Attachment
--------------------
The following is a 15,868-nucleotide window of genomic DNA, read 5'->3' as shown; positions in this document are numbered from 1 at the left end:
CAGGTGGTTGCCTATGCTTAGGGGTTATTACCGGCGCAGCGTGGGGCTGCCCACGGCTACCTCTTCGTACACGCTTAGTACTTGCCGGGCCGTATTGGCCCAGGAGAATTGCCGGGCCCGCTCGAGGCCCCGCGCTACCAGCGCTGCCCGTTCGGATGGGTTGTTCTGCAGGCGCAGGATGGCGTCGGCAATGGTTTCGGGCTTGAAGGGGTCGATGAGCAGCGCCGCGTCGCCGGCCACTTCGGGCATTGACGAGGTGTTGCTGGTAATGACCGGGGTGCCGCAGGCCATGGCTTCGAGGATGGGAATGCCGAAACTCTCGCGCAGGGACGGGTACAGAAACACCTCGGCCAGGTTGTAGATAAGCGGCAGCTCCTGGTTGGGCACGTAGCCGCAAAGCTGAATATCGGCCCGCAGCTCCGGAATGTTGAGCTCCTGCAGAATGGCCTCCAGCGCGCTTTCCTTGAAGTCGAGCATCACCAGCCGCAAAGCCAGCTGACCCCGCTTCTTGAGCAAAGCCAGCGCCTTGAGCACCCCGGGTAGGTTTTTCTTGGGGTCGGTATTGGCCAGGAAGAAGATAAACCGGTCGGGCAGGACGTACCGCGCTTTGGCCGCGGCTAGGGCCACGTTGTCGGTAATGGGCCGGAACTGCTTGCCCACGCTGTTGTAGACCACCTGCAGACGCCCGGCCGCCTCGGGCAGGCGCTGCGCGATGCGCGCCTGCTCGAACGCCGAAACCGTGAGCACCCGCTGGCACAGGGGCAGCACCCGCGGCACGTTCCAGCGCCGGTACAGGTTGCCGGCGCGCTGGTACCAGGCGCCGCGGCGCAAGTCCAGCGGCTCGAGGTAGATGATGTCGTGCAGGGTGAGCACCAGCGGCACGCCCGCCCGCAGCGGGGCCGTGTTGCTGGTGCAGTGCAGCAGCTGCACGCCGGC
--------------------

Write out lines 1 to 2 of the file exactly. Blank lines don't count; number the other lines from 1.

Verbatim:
The following is a 15,868-nucleotide window of genomic DNA, read 5'->3' as shown; positions in this document are numbered from 1 at the left end:
CAGGTGGTTGCCTATGCTTAGGGGTTATTACCGGCGCAGCGTGGGGCTGCCCACGGCTACCTCTTCGTACACGCTTAGTACTTGCCGGGCCGTATTGGCCCAGGAGAATTGCCGGGCCCGCTCGAGGCCCCGCGCTACCAGCGCTGCCCGTTCGGATGGGTTGTTCTGCAGGCGCAGGATGGCGTCGGCAATGGTTTCGGGCTTGAAGGGGTCGATGAGCAGCGCCGCGTCGCCGGCCACTTCGGGCATTGACGAGGTGTTGCTGGTAATGACCGGGGTGCCGCAGGCCATGGCTTCGAGGATGGGAATGCCGAAACTCTCGCGCAGGGACGGGTACAGAAACACCTCGGCCAGGTTGTAGATAAGCGGCAGCTCCTGGTTGGGCACGTAGCCGCAAAGCTGAATATCGGCCCGCAGCTCCGGAATGTTGAGCTCCTGCAGAATGGCCTCCAGCGCGCTTTCCTTGAAGTCGAGCATCACCAGCCGCAAAGCCAGCTGACCCCGCTTCTTGAGCAAAGCCAGCGCCTTGAGCACCCCGGGTAGGTTTTTCTTGGGGTCGGTATTGGCCAGGAAGAAGATAAACCGGTCGGGCAGGACGTACCGCGCTTTGGCCGCGGCTAGGGCCACGTTGTCGGTAATGGGCCGGAACTGCTTGCCCACGCTGTTGTAGACCACCTGCAGACGCCCGGCCGCCTCGGGCAGGCGCTGCGCGATGCGCGCCTGCTCGAACGCCGAAACCGTGAGCACCCGCTGGCACAGGGGCAGCACCCGCGGCACGTTCCAGCGCCGGTACAGGTTGCCGGCGCGCTGGTACCAGGCGCCGCGGCGCAAGTCCAGCGGCTCGAGGTAGATGATGTCGTGCAGGGTGAGCACCAGCGGCACGCCCGCCCGCAGCGGGGCCGTGTTGCTGGTGCAGTGCAGCAGCTGCACGCCGGC